Labour conference: Right-wing journalist faces ban call after ‘safe space’ video


Disabled party members are calling on Labour to ban a prominent right-wing journalist from future events after she posted a video on social media mocking the provision of a “safe space” used by disabled people at this week’s party conference.

The party has told Disability News Service (DNS) that the behaviour of Julia Hartley-Brewer “caused considerable distress” to people at the conference, including disabled party members with autism and anxiety conditions.

Hartley-Brewer had been filmed sitting in the safe space – which is put aside for disabled people and others who need a quiet area for impairment-related and other reasons – and then saying “boo” as a colleague with a camera entered the room.

Alongside the video, Hartley-Brewer – who was presenting her breakfast show live from the main conference venue – wrote on Twitter (pictured): “Comrades, if you’re feeling triggered at the Labour Party conference, don’t worry, we’ve found the official #SafeSpace…”

She later tweeted in response to criticism: “Ooh, I’ve committed one of those hate non-crimes we’ve heard so much about.”

Hartley-Brewer, who has about 120,000 Twitter followers, continued to refer to the incident dismissively, including yesterday (Wednesday), when she tweeted: “Nah, I’m sitting through the [Jeremy Corbyn] speech in my #SafeSpace. On a train heading home.”

One autistic party member, Rebecca*, told DNS this afternoon (Thursday) how she had seen Hartley-Brewer’s video on Twitter.

She had already used the conference safe space as she had been experiencing panic attacks because she had been finding the noise and crowds at the conference “overwhelming”.

She said: “I used it to chill out. It really helped.”

But she then saw Hartley-Brewer’s Twitter message, which she said left her feeling “humiliated and violated”.

She was supported by Disability Labour, which represents disabled party members, after turning up in distress at its conference stand. 

She said she came across the stand and “just burst into tears, shaking with anger and rage”.

She praised the support she was given by Disability Labour and said she was now set to report the incident to the police as a potential disability hate crime.

A second disabled member also told Disability Labour that he believed the room was no longer a “safe space” because of Hartley-Brewer’s actions.

Hartley-Brewer has refused to apologise, although she tweeted: “I’m told that this ‘safe space’ at Labour conference is meant for people with autism and other disabilities. The sign doesn’t say that.

“For the avoidance of doubt, there was no intention to upset disabled people, but every intention to upset snowflakes. Hope that clarifies.”

A sign on the door, which either Hartley-Brewer or her colleague photographed, refers to “urgent medical treatment”, the party’s “safeguarding unit” and “safety or welfare” concerns, while information about the safe space was included in the accessibility information pages for disabled people of the main conference guide, sent out to all journalists attending the event.

A spokesman for talkRADIO has refused to comment or to say if the station plans any disciplinary action against Hartley-Brewer.

But Dave Townsend, a vice-chair of Disability Labour, said Hartley-Brewer had “violated” the safe space.

He said Rebecca had been “very distressed. It took a good hour to get her to calm down.”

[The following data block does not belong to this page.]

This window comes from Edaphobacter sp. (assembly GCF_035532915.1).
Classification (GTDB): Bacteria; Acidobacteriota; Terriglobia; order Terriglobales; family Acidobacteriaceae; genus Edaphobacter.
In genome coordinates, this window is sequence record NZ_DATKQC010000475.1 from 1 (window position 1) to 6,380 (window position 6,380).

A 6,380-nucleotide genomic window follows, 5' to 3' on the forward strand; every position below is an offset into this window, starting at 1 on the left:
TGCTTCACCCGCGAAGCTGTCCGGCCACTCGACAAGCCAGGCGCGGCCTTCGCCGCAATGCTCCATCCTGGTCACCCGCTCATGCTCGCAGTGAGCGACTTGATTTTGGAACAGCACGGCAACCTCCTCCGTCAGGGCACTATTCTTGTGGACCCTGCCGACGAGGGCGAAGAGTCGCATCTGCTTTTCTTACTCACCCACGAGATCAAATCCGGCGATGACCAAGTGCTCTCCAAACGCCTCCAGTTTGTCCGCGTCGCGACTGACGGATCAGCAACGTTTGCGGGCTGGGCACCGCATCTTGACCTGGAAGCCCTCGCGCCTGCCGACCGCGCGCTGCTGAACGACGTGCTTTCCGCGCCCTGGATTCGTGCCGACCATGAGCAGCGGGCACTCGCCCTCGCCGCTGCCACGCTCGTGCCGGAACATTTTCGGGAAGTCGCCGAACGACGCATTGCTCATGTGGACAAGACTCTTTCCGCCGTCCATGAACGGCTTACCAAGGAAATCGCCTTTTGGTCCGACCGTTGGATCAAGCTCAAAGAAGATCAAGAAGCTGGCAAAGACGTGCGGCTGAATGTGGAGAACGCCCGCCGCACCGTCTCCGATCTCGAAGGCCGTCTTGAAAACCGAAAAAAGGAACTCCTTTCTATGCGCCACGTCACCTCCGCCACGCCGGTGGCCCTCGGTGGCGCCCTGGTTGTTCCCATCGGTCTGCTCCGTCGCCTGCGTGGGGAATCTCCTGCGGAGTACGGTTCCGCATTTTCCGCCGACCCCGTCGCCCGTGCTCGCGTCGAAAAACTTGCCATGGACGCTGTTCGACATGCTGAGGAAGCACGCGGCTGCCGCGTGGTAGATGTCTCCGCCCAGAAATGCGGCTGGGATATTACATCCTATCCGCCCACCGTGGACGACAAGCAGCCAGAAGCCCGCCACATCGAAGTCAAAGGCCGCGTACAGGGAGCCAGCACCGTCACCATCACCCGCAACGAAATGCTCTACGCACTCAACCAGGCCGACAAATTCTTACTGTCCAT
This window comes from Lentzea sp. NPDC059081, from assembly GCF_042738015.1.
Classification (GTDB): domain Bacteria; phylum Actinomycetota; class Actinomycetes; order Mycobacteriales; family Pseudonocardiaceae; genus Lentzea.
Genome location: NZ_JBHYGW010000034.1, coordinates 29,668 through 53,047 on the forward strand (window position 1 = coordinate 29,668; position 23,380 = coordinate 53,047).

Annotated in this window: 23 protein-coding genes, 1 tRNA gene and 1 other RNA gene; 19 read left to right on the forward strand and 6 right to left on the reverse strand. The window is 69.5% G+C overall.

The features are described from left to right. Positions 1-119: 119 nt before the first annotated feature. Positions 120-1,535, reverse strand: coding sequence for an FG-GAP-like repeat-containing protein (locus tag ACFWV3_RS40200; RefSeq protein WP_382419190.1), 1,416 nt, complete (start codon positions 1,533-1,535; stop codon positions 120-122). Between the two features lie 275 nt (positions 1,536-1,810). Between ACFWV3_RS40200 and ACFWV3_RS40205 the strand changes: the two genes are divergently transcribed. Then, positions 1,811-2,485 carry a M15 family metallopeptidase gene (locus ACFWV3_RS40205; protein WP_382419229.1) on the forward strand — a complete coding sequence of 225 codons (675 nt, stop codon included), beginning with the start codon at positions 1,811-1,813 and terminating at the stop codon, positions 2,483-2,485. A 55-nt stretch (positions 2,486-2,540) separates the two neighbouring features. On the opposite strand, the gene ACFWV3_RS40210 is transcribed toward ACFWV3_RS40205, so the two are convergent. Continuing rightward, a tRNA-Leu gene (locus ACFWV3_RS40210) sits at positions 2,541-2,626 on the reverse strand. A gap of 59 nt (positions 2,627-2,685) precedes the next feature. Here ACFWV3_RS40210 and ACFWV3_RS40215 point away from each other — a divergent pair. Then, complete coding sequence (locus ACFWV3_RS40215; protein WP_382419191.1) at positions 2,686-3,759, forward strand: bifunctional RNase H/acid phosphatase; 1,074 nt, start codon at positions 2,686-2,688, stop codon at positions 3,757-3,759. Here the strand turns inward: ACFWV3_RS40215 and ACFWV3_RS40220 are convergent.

And he said he was concerned that Hartley-Brewer’s actions could encourage similar behaviour from her supporters in other venues and at other conferences.

He said Disability Labour executives had told the party’s conference arrangements committee during a lengthy meeting yesterday morning that they wanted to see Hartley-Brewer expelled from the conference and banned from future Labour events.

Despite the row, Hartley-Brewer hosted her morning show on talkRADIO live from the conference on Wednesday morning.

A Labour spokeswoman told DNS in a statement: “During conference, the Labour party received a number of complaints about talkRADIO presenter Julia Hartley-Brewer’s behaviour during conference, which we looked into immediately.

“It became apparent that she had caused considerable distress to vulnerable groups, including to delegates with conditions including Asperger’s, autism and anxiety disorders.

“Representations were made to talkRADIO and to Julia Hartley-Brewer directly.

“A clarification was made by the presenter, but material considered offensive remains on social media and neither the party nor those affected have received an apology.

“The party is taking this incident up further with talkRADIO.”

She added: “The Labour party prides itself in high standards of inclusivity and we do not tolerate abuse or discrimination.

“We have made improvements in our support for disabled delegates to ensure our conference and events are as inclusive and accessible as possible, which this year included accessibility stewards in the conference hall and the usual provision of a safe space, among other things.”

Townsend said that Hartley-Brewer had been “mocking the idea of vulnerable people needing a safe room”.

He said: “I was absolutely apoplectically angry that somebody could violate a place put there specifically for someone having a vulnerable moment or some quiet away from the crowds.

“We think it was signed well enough for her to know it was a room for safeguarding vulnerable people.

“It is nothing less than a hate crime against disabled people in vulnerable situations, especially those who are neuro-diverse or have mental health issues.

“Everybody in the party is sickened that this happened. It is beyond belief that she thought this was a reasonable thing to do.”

*Not her real name

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